Some Hungarian desserts are famous all over the world – just think of the Dobos cake or the cream cake (krémes). However, the lesser known cakes and pastries are just as delicious. One of the ingredients that appear in several of them is the sour cherry.
Sour cherry is the only fruit for which the Hungarian word we use today, namely, ‘meggy’, has Finno-Ugric origins, suggesting that Hungarians have known about this fruit since before conquering the Carpathian Basin. Hungary has a wide variety of sour cherry trees, producing different kinds of cherries, which could mean introducing the fruit to the European cuisine started in Hungary.
When you hear the word strudel, you might think of the Austrian apple strudel that is also among the world’s 100 most famous foods.
However, Hungarians have their own version that is just as special and delicious. It first appeared presumably in the 17th century, with the first written document dating back to 1696, and spread in the Habsburg Empire in the 18th century.
There are many varieties to the Hungarian strudel. You can make it with a number of fillings, including cottage cheese, poppy seed, walnut, sour cherry and any combination of these.
Click HERE to make the recipe at home.
Sour cherry soup is the perfect soup choice for the warm spring and summer days as it is usually served cold, occasionally with the addition of cream, whipped cream or even vanilla ice cream. Sour cherry soup is a known dish in the neighbouring countries, too, such as Austria, Slovakia or Poland, but it also made its way to America and Canada, thanks to Hungarian emigrants. Recipes vary from household to household, but it is a safe bet if you try and follow THIS recipe.
Cognac sour cherry is an old Hungarian bonbon, first made in 1886 by Emil Gerbeaud, descendent of the famous confectioner dynasty. It is actually not too difficult to make at home, although it does take long until you can get a taste of the finished product. However, all you need is some sour cherries, cognac, fondant and chocolate. The sour cherries are meant to soak in the cognac for about four weeks. Then, you have to make the chocolate shell, add the sour cherry and the fondant, then let it set for about a week. The upside of making it at home is you can vary the amount of cognac and fondant, and you can try making the shell from white chocolate, too, for example.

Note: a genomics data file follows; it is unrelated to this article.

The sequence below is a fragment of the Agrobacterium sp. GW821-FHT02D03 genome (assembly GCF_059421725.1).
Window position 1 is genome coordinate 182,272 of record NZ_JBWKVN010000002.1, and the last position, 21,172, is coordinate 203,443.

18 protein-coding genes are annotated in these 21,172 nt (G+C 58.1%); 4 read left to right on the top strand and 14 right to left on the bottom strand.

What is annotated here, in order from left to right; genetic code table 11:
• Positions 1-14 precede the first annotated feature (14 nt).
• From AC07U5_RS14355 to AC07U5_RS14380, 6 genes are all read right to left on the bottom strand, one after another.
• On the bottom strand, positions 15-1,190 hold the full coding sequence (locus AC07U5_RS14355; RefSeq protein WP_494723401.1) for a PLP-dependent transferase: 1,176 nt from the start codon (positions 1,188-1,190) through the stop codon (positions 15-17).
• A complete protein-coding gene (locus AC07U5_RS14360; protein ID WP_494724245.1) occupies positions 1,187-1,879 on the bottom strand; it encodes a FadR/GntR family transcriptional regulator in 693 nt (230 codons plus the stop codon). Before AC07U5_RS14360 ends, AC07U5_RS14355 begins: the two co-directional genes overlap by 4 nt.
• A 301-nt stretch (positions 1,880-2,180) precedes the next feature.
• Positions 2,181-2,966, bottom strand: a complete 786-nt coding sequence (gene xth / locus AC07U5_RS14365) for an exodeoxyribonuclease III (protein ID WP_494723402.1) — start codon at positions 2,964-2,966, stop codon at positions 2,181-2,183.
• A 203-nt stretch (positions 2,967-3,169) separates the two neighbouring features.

Certain Hungarian foods have rather unique and curious names. Lúdláb cake, meaning ‘goosefoot’, is one such example. There are several theories about the origins of the name. It could be related to its shape, the triangles this cake is usually served in that are wider than regular slices of cake. Another option is that it used to be connected to Saint Martin’s Day celebrations. Whatever the reason, this dessert with the wonderful mixture of chocolate and sour cherries is delicious and definitely worth trying out.
For the recipe to try at home, click HERE.
Sour cherry can come in many shapes and forms, it is actually a favourite preserve that many Hungarian households prepare each year. It can also be made into jam, and it is this form that is used when making a lovely punch cake. Even though only a thin layer of the jam is used for the cake, it is an integral part of the cake. Not to mention how the characteristic pink colour is achieved by adding sour cherry juice to the glaze.
For the recipe to make at home, click HERE.
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Source: Daily News Hungary